Should you get a medical marijuana recommendation in California anymore?
As of January 1, 2018, California residents aged 21 and older can legally purchase cannabis via licensed retail outlets and delivery services. Prior to the first of the year, these residents were required to present a medical recommendation written by a California-licensed physician in order to make a purchase.
Now that marijuana is legal in CA, should you get a medical marijuana recommendation?
At this point, a medical marijuana recommendation is mostly just a requirement for obtaining a County issued Medical Marijuana Identification Card (MMIC or medical card).
For now, some dispensaries are offering a discount, as well as allowing holders of Medical Marijuana Recommendations to purchase more potent products. In San Diego, some dispensaries waive the 5% San Diego Cannabis Business tax. Others offer a 10% discount.
So, should you get a Medical Marijuana Identification Card from your County public health department?
California residents younger than 21 years of age will need a medical card. That's easy. It's not as clear if you are over 21 years of age however. To be sure, there are some advantages. For example, individuals who possess a medical card have less restrictive limitations on the amount of cannabis they can purchase and possess, as well as the number of plants they can legally cultivate. They are also exempt from paying state sales tax of 7.25% on every purchase.
Starting with the economics, a recommendation from HelloMD, a popular service that offers recommendations via Web-based videoconference, costs $59. A County issued medical card will cost up to $100, depending on the county, or $50 if you are on MediCal. That's $159 all in, assuming you are not on MediCal.
How much cannabis would you need to purchase in a year* to justify spending $159 so that you can save 7.75% on each purchase?
* Recommendations have a 1 year expiration
$159.00 / 7.75% = $2,050 (approx.) / 12 months = $170 (approx.) per month
You would need to spend over $170 per month in order to break even.
There are other reasons to consider.
PURCHASE AND POSSESSION LIMITS
Without a medical card, individuals 21 years of age and older are legally allowed to purchase (in a single day) and posses up to 1 ounce (28.5 grams) of flower and 8 grams of concentrate. With a card, they are able to purchase up to 8 ounces of flower in a single day.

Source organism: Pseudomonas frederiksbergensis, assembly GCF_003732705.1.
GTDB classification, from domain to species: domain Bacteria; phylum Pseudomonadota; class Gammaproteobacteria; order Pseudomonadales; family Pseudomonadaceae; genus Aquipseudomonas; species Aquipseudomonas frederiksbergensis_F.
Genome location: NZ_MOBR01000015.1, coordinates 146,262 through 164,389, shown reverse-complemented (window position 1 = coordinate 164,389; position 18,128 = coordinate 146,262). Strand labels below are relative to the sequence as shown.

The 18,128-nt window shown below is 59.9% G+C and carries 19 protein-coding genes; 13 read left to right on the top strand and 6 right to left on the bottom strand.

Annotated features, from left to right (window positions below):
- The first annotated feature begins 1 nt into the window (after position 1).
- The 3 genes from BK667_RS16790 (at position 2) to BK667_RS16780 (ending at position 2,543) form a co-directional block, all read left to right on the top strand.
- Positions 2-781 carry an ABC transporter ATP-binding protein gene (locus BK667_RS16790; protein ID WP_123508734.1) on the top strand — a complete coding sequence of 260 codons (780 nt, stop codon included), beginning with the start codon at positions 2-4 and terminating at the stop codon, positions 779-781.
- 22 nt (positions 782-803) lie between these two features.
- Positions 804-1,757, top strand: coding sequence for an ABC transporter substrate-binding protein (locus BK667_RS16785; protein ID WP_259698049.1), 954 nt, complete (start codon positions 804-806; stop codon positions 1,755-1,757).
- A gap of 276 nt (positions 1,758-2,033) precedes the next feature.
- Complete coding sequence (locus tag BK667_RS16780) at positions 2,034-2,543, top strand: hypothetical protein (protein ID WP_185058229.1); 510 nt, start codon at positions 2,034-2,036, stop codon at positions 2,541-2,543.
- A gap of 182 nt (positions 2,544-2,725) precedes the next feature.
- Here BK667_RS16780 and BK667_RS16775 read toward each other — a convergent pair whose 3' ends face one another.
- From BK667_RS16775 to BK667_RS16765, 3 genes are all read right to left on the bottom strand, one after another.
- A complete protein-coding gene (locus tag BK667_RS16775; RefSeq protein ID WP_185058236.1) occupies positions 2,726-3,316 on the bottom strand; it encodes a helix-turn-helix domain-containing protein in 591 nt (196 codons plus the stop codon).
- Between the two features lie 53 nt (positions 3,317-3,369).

Without a medical card, individuals 21 years of age and older are legally allowed to cultivate up to 6 plants. With a card, they are able to legally cultivate as much cannabis as is medically needed for their given conditions, under Prop. 215.
It would be prudent to check the law in your local jurisdiction (e.g. City, County, etc.), however, because patients can be arrested if they exceed reasonable amounts. They can also be cited or fined for exceeding local law limitations, which may supersede the laws of the State.
PRODUCT SELECTION AND POTENCY
A medical card will allow you to purchase more potent products (i.e. Products that contain more THC).
Without a medical card, individuals can purchase edibles containing up to 100mg of THC per product, split into 10mg servings. With a medical card, individuals can purchase edibles containing up to 1000mg of THC per product. This disparity expires on July 1st however. After July 1st, all edibles, medical and recreational, will be capped at 100 mg of THC per product.
Topicals, Tinctures and Concentrates
Without a medical card, individuals can purchase topicals, tinctures and concentrates containing up to 1,000mg of THC. With a medical card, individuals can purchase products containing up to 2,000mg of THC.
Obtaining a Medical Marijuana Identification Card (MMIC) from your County
Here's what you need:
Proof of identity – A driver’s license, State ID card, or Passport
Proof of residency within your applying county – Driver’s license/ State ID card
Medical marijuana recommendation
Completed application with application fee
You can find information on your County's Medical Marijuana Identification Card program here.
Note, you should review your County's application instructions. Some counties require you to schedule an appointment in order to submit your application.
The California Department of Public Health has a helpful Frequently Asked Questions page here.